July 23 • 06:48 PM

Business and bowhunting just don't mix

November 05, 2008
Business and bowhunting go together like water and oil. Most of the time one interferes with the other.

With the economy in such dire shape here in Michigan it's hard to appreciate the simple pleasures of fall. There is not a part of my life that has not been touched by the financial crisis in this state, and I'm sure you're all feeling it too. It's unlike anything I've ever seen.

Pick up a newspaper, watch TV or listen to the radio and no doubt a good portion of the programming will be devoted to the woes of our economy, the war, or news of another layoff. There seems to be no place to escape from it all, except the woods.

Trying to figure out what is going on in today’s business world is enough to send anyone running to the woods (or waters) for some much needed relief. As they say, “A bad day in the woods is better than a good day in the office.”

And at times, perhaps escaping is the best course of action.

There is not a time of the year I like any better than right now. Deer season — bowhunting to be specific.

My brother-in-law and business partner, Tom Campbell, shares my passion for bowhunting over all other forms of outdoor pursuits. We attempt to align our schedules to allow as much time in the woods as possible. And often the conversation around the office is tonight's hunt.

One of the office staff members caught Tom and I in action just the other day, it went a little like this...

"Which stand are you headed to tonight?"

"The pine treestand," I replied. "Seen a couple deer there the night before last."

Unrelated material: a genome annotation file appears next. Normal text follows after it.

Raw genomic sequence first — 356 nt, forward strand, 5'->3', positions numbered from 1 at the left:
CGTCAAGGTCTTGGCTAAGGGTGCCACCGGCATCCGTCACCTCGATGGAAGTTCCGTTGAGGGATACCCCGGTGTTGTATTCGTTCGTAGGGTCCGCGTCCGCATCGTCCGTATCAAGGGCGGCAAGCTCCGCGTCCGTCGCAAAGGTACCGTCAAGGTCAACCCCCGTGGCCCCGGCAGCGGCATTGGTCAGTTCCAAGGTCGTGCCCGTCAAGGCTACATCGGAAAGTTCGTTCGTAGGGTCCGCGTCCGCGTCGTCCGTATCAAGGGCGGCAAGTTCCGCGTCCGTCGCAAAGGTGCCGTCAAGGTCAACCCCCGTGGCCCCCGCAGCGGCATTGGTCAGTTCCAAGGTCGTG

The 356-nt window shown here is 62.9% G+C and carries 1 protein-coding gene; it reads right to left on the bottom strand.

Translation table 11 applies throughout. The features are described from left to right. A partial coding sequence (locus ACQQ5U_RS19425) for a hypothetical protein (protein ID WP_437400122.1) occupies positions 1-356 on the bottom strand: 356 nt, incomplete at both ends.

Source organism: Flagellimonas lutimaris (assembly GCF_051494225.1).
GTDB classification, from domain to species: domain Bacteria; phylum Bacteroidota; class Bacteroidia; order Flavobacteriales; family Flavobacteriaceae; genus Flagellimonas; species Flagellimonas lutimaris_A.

"Any horns?"

"Nope, but on the way in I heard the crashing of brush behind and looked over my shoulder to see a spike and a larger buck head into the bean field from their bed on the point by the lake."

"Where did they cross? Anywhere near that stand you sat in the poplars?"

"Yep, bout' 50 yards or so."

The staff member looked on as I broke out a piece of scrap paper and started to doodle on it, making crude landmark drawings of the lake and giant oak trees. Then with a squiggly line, I marked the path of the deer I had seen. Once I was done, Tom latched onto the pen and did some doodling of his own. The staff member, no doubt, had an important business question, but he has learned to wait till we're done, knowing our minds were too cluttered with buck talk.

It's just the way it is around our office during the hunting season. In good times or bad times, it's just the way it is. It's our time to escape the everyday pressures of all that unfolds around us.

Now, I can't speak for Tom, but to say I'm some sort of hunting wizard with many success stories under my belt, well, as much as I hate to admit, it's simply not true. Although, some are under that impression. No doubt because Tom and I run the Woods-N-Water News. Some think we are some sort of grand hunting gurus. I'm not and I don't think Tom thinks of himself as one either.

In fact, I have to tell you of one telephone call I got from a business which wanted to buy some trophy deer head mounts.